In some companies and industries, open tanks are common features of process cooling systems . In others, tanks are never or rarely seen. Why the difference? Who’s right? Should we all be using tanks or not?
This article will explore why tanks are used in cooling systems, why they might not be used in cooling systems, and finally considerations to be evaluated in determining if tanks are needed in any particular central plant cooling system. Part 2 will review specific application details for using tanks and also for tankless systems and system conversions.
Typical Chilled Water Tank System.
Why Tanks are Used
The first question to answer is why are tanks used in systems? Technically they are not part of a simple flow circuit that consists of a pump, cooling resource(s), cooling load(s), and connecting piping. Even so, tanks can perform several useful functions in cooling systems such as:
- Providing additional system volume for small systems to prevent chiller short cycling 
- Chiller flow stabilization in systems where the flow to cooling loads varies dramatically, such that the chiller(s) may repeatedly fault on loss of flow if not decoupled from the process cooling flow
- Chiller load smoothing for irregular or highly transient cooling loads
- Flow equalization in split cooling recirculation / process flow systems with separate loops to each part
- Physical and / or non-hydronic functions such as drain-down volume accommodation, system water loss makeup, or cooling water supply stabilization for highly sensitive applications or in unreliable cooling supply situations
There are several companies that produce high quality, well-designed tank systems that often also include pumps and their associated hydronic components. The tank systems are typically offered in addition to other cooling system components like chillers, cooling towers, etc. which together can comprise a cooling solution that is complete except for the piping to the cooling loads. These companies promote the use of tank systems and the advantages they can offer, as would be expected.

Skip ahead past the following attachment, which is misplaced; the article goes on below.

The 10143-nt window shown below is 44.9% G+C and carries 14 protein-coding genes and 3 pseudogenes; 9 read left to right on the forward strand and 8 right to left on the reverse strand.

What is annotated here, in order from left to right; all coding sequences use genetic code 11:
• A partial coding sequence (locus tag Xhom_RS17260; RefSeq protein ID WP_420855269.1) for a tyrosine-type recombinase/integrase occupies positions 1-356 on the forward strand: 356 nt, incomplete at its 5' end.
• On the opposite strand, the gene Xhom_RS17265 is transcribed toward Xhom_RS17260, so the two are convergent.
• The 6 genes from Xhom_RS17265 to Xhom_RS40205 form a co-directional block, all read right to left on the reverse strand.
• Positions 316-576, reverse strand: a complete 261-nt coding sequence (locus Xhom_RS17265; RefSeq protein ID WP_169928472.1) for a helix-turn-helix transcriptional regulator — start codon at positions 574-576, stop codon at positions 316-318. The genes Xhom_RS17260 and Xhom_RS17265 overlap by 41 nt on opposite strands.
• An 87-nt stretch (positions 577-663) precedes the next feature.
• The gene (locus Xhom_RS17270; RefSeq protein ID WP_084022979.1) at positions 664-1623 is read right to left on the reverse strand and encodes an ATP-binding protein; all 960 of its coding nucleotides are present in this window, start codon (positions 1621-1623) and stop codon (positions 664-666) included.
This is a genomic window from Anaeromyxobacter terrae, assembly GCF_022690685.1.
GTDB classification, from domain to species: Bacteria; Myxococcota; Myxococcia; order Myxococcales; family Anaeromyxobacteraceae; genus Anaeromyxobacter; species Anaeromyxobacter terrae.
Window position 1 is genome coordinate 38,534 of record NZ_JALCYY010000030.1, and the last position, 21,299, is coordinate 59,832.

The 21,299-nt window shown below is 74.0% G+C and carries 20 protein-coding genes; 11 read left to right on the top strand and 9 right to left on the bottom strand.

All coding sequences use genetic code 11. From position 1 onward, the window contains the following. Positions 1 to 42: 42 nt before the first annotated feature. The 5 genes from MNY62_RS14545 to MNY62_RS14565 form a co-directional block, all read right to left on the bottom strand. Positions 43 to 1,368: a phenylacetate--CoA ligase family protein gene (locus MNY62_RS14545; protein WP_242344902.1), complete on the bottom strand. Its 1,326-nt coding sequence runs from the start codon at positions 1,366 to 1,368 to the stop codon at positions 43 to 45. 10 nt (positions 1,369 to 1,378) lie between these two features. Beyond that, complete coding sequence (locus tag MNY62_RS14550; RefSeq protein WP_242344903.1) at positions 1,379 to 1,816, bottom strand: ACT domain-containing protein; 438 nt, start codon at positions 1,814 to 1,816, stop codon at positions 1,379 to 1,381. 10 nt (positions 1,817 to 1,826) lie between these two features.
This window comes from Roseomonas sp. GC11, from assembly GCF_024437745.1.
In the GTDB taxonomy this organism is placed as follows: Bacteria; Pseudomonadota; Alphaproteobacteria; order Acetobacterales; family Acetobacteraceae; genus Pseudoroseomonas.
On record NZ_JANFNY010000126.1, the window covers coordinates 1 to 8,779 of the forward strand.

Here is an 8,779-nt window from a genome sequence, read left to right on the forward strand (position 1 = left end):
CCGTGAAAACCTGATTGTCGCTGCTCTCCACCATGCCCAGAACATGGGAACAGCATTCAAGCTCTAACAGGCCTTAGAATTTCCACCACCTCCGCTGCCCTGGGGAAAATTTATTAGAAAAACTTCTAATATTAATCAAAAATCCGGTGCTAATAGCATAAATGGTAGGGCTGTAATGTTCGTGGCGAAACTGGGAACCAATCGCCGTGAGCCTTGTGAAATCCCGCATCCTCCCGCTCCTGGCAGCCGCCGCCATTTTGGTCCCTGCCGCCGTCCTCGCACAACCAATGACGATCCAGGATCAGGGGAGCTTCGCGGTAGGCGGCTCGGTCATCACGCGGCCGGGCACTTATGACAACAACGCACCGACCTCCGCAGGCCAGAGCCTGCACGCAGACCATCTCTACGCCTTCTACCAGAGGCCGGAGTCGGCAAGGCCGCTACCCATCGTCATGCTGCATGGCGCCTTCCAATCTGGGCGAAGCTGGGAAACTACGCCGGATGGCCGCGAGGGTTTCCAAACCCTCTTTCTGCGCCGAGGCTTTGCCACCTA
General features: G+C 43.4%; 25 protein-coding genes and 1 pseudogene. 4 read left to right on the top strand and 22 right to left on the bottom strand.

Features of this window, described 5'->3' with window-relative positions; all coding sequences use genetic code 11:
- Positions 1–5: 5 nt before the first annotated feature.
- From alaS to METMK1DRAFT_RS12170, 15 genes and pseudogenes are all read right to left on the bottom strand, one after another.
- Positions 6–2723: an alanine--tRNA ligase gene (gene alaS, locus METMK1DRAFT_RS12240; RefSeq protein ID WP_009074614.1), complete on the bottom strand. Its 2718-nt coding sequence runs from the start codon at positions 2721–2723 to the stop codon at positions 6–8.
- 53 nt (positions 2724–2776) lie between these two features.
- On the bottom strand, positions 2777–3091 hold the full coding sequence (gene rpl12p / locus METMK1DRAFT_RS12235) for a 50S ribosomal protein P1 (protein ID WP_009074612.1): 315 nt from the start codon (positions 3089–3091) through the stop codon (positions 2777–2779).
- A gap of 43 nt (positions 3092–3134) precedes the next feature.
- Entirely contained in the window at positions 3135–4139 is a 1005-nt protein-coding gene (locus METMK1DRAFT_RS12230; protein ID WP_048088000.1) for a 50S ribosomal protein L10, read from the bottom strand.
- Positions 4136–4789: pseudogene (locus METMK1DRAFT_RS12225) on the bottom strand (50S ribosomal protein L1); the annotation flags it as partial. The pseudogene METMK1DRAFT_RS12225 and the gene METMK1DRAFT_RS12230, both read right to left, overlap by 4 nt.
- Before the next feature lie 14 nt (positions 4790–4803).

Typical Tower Water Tank System
These functional advantages are often most applicable in specific manufacturing situations. The typical applications include:
- Packaged, dedicated systems with a tank built into the package typically serving only a single load or line such that the load is essentially on or off but the chiller is able to run continuously, albeit cycling on and off as necessary
- Smaller site-assembled systems with small numbers of loads (typically fewer than 4 – 6 independent lines or points of use) that operate inconsistently making it a regular occurrence that no active loads are on while the cooling system is running
- Cooling tower gravity drain down for freeze protection and other pipe gravity flows from non-operating systems
- Significant batch heat loads or other highly variable heat loads such as long cycle mold cooling for large parts 
- Narrow process delta-T applications where the process requires a minimal temperature difference (such as injection molding mold cooling) where the chillers can’t effectively operate with that same temperature difference
- Plants where perceived simplicity of operation and upset tolerance are paramount over potential energy savings and maintenance benefits